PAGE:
Pray For Rain – Blue Mafia

Pray For Rain - Blue MafiaBlue Mafia really caught my attention with their 2013 debut CD, My Cold Heart. It boasted of three strong lead singers, and a powerful new songwriting voice, plus the sort of dynamic guitar playing that sets the tracks on fire.

Over the past two years, the band has pulled together material for a robust new album, and signed with Pinecastle Records for the release of Pray For Rain. Just recently they have aligned with Jason R. Grubb Artist Management for booking and management services. It looks like they have covered a lot of ground in a short space of time and are poised to make a move in bluegrass.

Blue Mafia specializes in the sort of aggressive “1-4-5 drive” that is widely popular these days, fueled by Tony Wray’s overhanded rhythm guitar sound. And regardless whether the lead vocals are coming from Tony, his wife and primary songwriter Dara Wray, or fiddler Kent Todd, the harmony parts are like a fourth voice of its own, moving and sliding through the chords at all times. It helps to give a characteristic sound to a group with several lead voices.

The picking is universally sound as well. Cody Looper’s banjo is as muscular and active as Wray’s guitar, and Todd is a fine fiddle man in addition to being a superb vocalist. The ensemble sound is consistently tight, supported by Michael Gregory on bass and Dara Wray on mandolin.

Nearly half of the songs were written by Dara, who can spin a prison story or a drop dead breakup song as well as any of the guys, as evidenced by One Bad Day and Consider It Goodbye. The title track is also hers, sung by Kent, which conveys the despair of someone watching his home burn while awaiting the arrival of the fire department, and not for the first time.

Also notable are the arrangements these folks apply to some hoary bluegrass standards. Moonshiner and East Virginia Blues get a lonesome, bluesy treatment that both serves the songs well, and gives a new feel to old classics. A couple of others, I’m Lonesome Without You, and All I Ever Loved Was You – both from the Ralph Stanley canon – get a sincere reading, as does the J.D. Crowe classic, Born To Be With You, and Goble and Drumm’s I’d Like To Be A Train.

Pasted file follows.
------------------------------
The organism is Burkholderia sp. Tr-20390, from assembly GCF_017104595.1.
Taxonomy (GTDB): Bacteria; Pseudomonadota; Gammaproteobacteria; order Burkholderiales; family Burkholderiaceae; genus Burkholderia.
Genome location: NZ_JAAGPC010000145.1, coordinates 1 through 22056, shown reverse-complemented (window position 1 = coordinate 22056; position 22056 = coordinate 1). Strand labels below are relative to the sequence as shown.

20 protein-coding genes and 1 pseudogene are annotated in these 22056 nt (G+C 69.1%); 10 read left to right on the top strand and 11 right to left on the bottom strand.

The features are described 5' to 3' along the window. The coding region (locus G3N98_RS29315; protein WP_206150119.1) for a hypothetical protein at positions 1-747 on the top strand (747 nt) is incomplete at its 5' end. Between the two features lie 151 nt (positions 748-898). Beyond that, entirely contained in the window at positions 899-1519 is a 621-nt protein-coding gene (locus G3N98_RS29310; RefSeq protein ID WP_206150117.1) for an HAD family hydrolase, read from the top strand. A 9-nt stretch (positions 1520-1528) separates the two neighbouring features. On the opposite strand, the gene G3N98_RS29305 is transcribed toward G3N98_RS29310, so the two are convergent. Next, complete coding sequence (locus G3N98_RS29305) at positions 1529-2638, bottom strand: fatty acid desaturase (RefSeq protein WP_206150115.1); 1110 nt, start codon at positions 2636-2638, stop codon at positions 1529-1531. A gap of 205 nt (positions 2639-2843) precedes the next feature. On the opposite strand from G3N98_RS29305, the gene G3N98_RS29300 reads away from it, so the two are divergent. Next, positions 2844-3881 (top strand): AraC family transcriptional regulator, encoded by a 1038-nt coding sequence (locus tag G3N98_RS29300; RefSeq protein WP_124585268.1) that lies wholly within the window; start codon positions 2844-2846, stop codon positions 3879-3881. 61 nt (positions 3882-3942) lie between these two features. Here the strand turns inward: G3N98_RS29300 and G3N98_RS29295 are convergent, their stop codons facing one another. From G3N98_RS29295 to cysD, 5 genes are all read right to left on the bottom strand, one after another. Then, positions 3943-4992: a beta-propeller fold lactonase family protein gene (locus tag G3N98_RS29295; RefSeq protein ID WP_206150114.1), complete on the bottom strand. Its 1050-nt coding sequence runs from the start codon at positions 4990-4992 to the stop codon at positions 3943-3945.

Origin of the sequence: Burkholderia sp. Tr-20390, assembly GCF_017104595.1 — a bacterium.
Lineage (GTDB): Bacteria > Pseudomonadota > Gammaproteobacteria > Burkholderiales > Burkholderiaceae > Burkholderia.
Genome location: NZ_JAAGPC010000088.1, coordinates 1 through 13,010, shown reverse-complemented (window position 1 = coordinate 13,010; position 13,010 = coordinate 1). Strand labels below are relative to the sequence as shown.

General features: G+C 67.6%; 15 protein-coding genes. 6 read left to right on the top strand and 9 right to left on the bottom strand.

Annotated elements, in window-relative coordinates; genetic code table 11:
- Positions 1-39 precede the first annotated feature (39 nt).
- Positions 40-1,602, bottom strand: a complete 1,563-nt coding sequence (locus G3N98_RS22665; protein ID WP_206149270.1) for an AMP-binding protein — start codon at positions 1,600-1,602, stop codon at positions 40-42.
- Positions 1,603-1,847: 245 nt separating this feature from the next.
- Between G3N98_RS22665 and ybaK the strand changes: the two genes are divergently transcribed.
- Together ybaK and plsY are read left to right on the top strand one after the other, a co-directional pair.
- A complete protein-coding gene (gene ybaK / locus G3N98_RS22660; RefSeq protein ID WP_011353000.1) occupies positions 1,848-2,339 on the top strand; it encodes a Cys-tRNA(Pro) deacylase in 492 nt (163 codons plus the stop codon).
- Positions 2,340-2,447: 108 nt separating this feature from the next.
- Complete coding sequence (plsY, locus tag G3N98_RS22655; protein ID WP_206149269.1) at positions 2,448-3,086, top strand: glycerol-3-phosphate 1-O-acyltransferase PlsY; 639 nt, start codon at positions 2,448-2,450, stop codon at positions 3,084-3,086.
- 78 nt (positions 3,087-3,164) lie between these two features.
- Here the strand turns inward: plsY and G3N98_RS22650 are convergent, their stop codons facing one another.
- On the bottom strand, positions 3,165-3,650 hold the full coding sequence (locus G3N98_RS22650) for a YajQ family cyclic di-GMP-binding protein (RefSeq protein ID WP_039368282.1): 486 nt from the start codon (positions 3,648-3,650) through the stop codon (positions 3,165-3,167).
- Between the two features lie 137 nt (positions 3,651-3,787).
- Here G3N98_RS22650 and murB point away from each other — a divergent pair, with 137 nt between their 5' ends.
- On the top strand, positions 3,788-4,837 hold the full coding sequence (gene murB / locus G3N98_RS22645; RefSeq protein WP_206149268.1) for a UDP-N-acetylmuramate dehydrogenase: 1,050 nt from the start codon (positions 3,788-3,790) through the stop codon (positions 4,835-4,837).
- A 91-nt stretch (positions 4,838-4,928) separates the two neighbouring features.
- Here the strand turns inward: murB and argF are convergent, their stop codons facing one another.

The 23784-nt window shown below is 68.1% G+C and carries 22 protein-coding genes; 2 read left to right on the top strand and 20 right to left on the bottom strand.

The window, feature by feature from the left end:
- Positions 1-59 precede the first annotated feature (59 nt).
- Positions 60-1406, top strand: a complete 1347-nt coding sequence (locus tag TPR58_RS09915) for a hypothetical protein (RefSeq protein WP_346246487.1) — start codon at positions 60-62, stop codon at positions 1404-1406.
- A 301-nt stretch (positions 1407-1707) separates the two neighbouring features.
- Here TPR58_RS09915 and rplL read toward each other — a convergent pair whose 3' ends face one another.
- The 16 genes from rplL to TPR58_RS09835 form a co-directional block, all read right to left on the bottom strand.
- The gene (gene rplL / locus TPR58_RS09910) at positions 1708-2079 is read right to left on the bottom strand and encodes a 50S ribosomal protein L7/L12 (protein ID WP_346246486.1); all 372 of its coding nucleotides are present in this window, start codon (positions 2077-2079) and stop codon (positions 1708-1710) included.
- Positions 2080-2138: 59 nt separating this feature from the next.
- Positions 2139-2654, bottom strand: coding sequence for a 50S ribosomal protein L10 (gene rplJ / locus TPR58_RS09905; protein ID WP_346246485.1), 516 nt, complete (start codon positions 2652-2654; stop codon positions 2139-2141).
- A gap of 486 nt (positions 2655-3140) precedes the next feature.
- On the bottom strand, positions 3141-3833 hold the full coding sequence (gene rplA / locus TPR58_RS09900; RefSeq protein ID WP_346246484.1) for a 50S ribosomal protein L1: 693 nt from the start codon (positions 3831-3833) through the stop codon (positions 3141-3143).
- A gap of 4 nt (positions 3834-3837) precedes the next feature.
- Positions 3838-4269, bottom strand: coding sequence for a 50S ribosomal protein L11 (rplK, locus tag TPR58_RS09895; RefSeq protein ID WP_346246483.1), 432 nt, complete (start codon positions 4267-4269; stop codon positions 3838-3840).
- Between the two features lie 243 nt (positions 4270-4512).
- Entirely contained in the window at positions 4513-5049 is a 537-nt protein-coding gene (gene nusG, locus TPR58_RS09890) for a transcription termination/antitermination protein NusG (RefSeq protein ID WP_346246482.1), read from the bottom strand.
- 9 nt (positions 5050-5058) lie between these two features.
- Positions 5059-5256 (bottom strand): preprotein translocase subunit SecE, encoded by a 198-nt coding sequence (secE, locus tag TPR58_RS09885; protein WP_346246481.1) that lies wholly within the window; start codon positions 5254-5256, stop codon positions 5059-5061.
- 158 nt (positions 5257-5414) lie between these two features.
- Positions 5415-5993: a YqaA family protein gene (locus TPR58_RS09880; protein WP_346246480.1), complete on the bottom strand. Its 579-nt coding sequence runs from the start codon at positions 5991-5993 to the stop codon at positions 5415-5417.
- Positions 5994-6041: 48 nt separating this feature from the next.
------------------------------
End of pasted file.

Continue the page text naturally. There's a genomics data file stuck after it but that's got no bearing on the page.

The highlight track is easily He’s In Control, a contemporary Christian number which showcases Todd’s expressive and agile voice. This one is a showstopper on Blue Mafia live shows and they have captured that same energy here on the recording. Again, the harmony chorus is a lovely thing to behold.

The sole instrumental is a banjo tune from Looper, Backtrail, performed with just a guitar accompaniment. It’s written in a fiddle tune style, making interesting use of Scruggs tuners. The duet format works as a nice contrast amidst the hard-hitting band tracks.

Of the three singers, Kent seems the most radio friendly, and the band might do well to steer a bit more of the lead vocals his way. Tony and Dara do fine, but sometimes lack the range they need to deliver the low notes with gusto and authority.

But that’s a minor quibble. Pray For Rain is a terrific record, and will appeal to anyone who enjoys unabashedly bluegrass music. Nothing crosses over here. It’s all in your face grass – and it works!

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About the Author

John Lawless

John had served as primary author and editor for The Bluegrass Blog from its launch in 2006 until being folded into Bluegrass Today in September of 2011. He continues in that capacity here, managing a strong team of columnists and correspondents.